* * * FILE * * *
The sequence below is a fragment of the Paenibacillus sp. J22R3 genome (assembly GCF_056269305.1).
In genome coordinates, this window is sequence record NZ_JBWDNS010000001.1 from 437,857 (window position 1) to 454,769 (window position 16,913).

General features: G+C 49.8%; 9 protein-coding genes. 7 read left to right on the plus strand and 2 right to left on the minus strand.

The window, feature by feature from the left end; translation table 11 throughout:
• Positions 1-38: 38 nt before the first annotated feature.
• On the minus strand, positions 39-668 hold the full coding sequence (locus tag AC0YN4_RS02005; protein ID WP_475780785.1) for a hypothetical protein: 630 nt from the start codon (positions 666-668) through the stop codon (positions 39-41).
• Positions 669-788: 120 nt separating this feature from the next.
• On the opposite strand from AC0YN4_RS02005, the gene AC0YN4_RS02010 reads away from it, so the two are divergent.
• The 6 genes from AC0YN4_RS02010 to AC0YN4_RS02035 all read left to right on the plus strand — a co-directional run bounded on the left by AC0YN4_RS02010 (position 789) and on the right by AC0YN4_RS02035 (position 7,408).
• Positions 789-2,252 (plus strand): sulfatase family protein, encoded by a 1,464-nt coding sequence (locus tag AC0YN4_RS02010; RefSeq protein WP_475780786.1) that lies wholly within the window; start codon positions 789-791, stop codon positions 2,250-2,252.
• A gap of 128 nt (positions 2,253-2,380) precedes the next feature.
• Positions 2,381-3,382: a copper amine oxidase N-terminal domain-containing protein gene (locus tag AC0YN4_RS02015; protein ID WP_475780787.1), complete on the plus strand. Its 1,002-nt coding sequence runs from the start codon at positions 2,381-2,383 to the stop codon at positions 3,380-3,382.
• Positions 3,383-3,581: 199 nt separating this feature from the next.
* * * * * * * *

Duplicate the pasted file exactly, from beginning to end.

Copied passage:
The sequence below is a fragment of the Paenibacillus sp. J22R3 genome (assembly GCF_056269305.1).
In genome coordinates, this window is sequence record NZ_JBWDNS010000001.1 from 437,857 (window position 1) to 454,769 (window position 16,913).

General features: G+C 49.8%; 9 protein-coding genes. 7 read left to right on the plus strand and 2 right to left on the minus strand.

The window, feature by feature from the left end; translation table 11 throughout:
• Positions 1-38: 38 nt before the first annotated feature.
• On the minus strand, positions 39-668 hold the full coding sequence (locus tag AC0YN4_RS02005; protein ID WP_475780785.1) for a hypothetical protein: 630 nt from the start codon (positions 666-668) through the stop codon (positions 39-41).
• Positions 669-788: 120 nt separating this feature from the next.
• On the opposite strand from AC0YN4_RS02005, the gene AC0YN4_RS02010 reads away from it, so the two are divergent.
• The 6 genes from AC0YN4_RS02010 to AC0YN4_RS02035 all read left to right on the plus strand — a co-directional run bounded on the left by AC0YN4_RS02010 (position 789) and on the right by AC0YN4_RS02035 (position 7,408).
• Positions 789-2,252 (plus strand): sulfatase family protein, encoded by a 1,464-nt coding sequence (locus tag AC0YN4_RS02010; RefSeq protein WP_475780786.1) that lies wholly within the window; start codon positions 789-791, stop codon positions 2,250-2,252.
• A gap of 128 nt (positions 2,253-2,380) precedes the next feature.
• Positions 2,381-3,382: a copper amine oxidase N-terminal domain-containing protein gene (locus tag AC0YN4_RS02015; protein ID WP_475780787.1), complete on the plus strand. Its 1,002-nt coding sequence runs from the start codon at positions 2,381-2,383 to the stop codon at positions 3,380-3,382.
• Positions 3,383-3,581: 199 nt separating this feature from the next.